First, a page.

Mega Man: Fully Charged #2 is published by BOOM! Studios. It comes from the creative team of writers A.J. Marchisello and Marcus Rinehart, illustrator Stefano Simeone, colorist Igor Monti, and letterer Ed Dukeshire. The issue begins immediately where the previous one left off. After the battle against Skull Man, Mega Man finds himself confused. He sees visions of the fabled “Hard Age,” a time when humans and robots went to war against one another. He seeks answers from his father, Dr. Light, but none are given.
Frustrated that his father is keeping secrets, Mega Man goes out in search of someone who may be able to explain. To do so, he attends a lecture by renowned scientist Dr. Wily. As Wily speaks, Mega Man notices his estranged brother Namagem in the audience. Before he can confront him, the wall behind Wily explodes seemingly from a Robot Master attack. Still, Mega Man is determined to continue his search for answers, but he may learn more than he expected.
In my previous review, I spoke about some misgivings I had with the first issue. I can safely say that after reading Mega Man: Fully Charged #2, everything clicked for me. The script from Marchisello and Rinehart had me feeling remarkably nostalgic. But, interestingly, the nostalgia wasn’t for the video games I adore. Instead, it was for Saturday-morning cartoons. The pair has infused this comic with the hyperactive, gritty yet fun energy that was shared by so many of my favorite shows in the 90s.
The more I read the more I couldn’t help but think of shows like The Mighty Ducks and Sonic the Hedgehog. The playful, tongue-in-cheek dialogue laid out over a more serious canvas felt just right. It isn’t easy to nail a comic about post-war tension and fallout where a character is named Namagem (Mega Man backward). As I mentioned before, it doesn’t seem like it should work, but it does. When you pair that with an interesting reimagining of this beloved franchise, and a twisty-turvy story, you hit the jackpot.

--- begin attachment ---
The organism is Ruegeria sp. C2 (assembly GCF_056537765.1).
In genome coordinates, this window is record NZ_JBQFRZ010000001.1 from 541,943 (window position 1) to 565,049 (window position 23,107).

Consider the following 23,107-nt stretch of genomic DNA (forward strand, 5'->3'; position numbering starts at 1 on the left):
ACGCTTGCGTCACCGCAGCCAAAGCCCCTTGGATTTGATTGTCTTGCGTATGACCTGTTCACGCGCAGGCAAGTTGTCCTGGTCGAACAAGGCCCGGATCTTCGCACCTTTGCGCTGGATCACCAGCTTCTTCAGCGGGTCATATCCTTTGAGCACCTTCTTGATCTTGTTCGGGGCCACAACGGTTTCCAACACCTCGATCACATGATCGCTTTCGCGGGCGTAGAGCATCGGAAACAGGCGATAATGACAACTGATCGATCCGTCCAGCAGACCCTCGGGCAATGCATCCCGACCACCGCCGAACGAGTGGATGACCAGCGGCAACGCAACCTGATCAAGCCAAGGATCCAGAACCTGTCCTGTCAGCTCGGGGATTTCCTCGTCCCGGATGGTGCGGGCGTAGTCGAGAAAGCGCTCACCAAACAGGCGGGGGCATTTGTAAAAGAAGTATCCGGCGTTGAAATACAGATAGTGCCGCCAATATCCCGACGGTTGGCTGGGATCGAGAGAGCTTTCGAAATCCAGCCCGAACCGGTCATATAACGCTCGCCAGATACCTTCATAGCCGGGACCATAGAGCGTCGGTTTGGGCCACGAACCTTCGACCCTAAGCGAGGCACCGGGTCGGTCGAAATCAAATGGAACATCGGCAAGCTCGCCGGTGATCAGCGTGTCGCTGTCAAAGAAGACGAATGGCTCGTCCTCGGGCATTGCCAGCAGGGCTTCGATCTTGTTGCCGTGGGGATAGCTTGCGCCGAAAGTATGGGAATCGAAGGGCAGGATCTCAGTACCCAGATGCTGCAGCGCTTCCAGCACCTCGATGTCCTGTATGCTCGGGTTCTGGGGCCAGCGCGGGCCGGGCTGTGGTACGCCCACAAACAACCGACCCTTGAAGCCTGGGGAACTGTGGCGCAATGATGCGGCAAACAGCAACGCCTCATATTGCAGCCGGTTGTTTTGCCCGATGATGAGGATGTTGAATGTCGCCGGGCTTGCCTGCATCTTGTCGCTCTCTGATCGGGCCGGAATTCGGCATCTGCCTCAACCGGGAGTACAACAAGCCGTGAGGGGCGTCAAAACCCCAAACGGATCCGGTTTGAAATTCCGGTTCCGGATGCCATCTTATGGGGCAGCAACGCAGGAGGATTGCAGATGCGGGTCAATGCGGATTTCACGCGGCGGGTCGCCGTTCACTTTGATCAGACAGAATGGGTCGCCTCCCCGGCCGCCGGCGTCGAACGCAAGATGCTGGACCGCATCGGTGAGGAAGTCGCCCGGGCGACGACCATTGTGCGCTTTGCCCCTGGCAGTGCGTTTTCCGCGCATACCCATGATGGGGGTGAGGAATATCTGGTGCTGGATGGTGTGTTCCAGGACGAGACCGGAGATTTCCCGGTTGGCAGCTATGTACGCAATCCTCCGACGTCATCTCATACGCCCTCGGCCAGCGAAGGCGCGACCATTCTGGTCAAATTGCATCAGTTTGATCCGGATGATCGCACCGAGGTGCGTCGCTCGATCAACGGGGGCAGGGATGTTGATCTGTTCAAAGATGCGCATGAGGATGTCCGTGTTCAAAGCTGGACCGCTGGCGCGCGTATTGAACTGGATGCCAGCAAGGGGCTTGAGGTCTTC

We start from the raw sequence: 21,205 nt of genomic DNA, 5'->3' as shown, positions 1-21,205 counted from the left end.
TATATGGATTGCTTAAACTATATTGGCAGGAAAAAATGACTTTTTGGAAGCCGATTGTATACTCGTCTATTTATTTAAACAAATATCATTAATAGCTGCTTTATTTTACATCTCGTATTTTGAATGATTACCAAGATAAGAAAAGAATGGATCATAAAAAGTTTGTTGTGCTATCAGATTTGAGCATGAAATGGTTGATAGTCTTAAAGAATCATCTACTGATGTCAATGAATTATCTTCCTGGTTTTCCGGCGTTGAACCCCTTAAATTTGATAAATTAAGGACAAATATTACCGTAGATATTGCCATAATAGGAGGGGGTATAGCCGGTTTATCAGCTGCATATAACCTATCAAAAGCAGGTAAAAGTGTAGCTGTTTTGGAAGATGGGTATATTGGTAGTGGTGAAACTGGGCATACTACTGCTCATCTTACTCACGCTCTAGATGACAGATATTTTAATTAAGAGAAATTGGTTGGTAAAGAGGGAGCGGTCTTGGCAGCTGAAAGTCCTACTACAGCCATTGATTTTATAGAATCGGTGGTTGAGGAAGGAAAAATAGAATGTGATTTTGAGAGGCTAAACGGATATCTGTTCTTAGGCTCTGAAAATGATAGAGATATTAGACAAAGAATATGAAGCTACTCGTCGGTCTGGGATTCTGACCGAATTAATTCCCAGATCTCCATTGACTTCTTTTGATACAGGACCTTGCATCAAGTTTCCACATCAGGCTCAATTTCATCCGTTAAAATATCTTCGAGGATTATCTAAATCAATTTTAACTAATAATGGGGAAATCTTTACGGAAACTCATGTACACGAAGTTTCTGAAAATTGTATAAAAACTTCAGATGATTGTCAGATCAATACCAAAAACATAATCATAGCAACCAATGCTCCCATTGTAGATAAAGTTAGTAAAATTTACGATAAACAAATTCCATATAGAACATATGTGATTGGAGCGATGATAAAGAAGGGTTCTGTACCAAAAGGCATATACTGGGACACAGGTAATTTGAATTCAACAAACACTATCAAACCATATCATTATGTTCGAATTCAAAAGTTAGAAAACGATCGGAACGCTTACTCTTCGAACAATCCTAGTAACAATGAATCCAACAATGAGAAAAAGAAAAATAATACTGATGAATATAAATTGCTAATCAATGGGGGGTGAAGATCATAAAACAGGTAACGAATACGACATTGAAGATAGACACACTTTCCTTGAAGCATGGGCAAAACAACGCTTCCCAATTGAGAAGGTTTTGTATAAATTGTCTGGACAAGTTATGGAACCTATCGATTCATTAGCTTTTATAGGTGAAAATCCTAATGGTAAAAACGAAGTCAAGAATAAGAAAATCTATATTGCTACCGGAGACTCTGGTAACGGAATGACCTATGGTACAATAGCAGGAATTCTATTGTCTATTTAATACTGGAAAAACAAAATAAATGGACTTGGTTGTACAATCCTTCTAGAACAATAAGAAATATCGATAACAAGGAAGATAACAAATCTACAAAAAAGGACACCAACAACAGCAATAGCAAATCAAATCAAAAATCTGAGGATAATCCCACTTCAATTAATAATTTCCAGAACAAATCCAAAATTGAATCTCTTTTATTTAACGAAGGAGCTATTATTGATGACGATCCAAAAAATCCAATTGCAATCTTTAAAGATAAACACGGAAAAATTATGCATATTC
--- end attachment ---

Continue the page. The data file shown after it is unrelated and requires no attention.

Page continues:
The art and colors from Simeone and Monti really grew on me in the second issue. They were always dazzling but once the cartoony feel of the writing lined up with the art, everything clicked. Every panel feels stylish and has legitimate flair. When you combine that with the winks and nods to the various Mega Man games hidden throughout panels, especially when some Robot Masters show up, it gets even better. The action is clean and easy to follow, not to mention gorgeous.
Meanwhile, the colors are exceptional. They run a spectrum from the neon-tinted cityscape of Silicon City to the oranges and browns for Skull Man’s desert hideout. The letters from Dukeshire do an excellent job of guiding your eyes through the action all while being clean and perfectly easy to read.
Overall, I couldn’t be happier that I read Mega Man: Fully Charged #2. It perfectly captures the style, attitude, and energy of my favorite childhood cartoons. For a series based on an old property that still struggles to break into the modern era, this is a brilliant move. I’m excited to see what will happen next with this series, and you should be too.
Mega Man: Fully Charged #2 is available now wherever comics are sold.
Mega Man: Fully Charged #2
Overall, I couldn’t be happier that I read Mega Man: Fully Charged #2. It perfectly captures the style, attitude, and energy of my favorite childhood cartoons.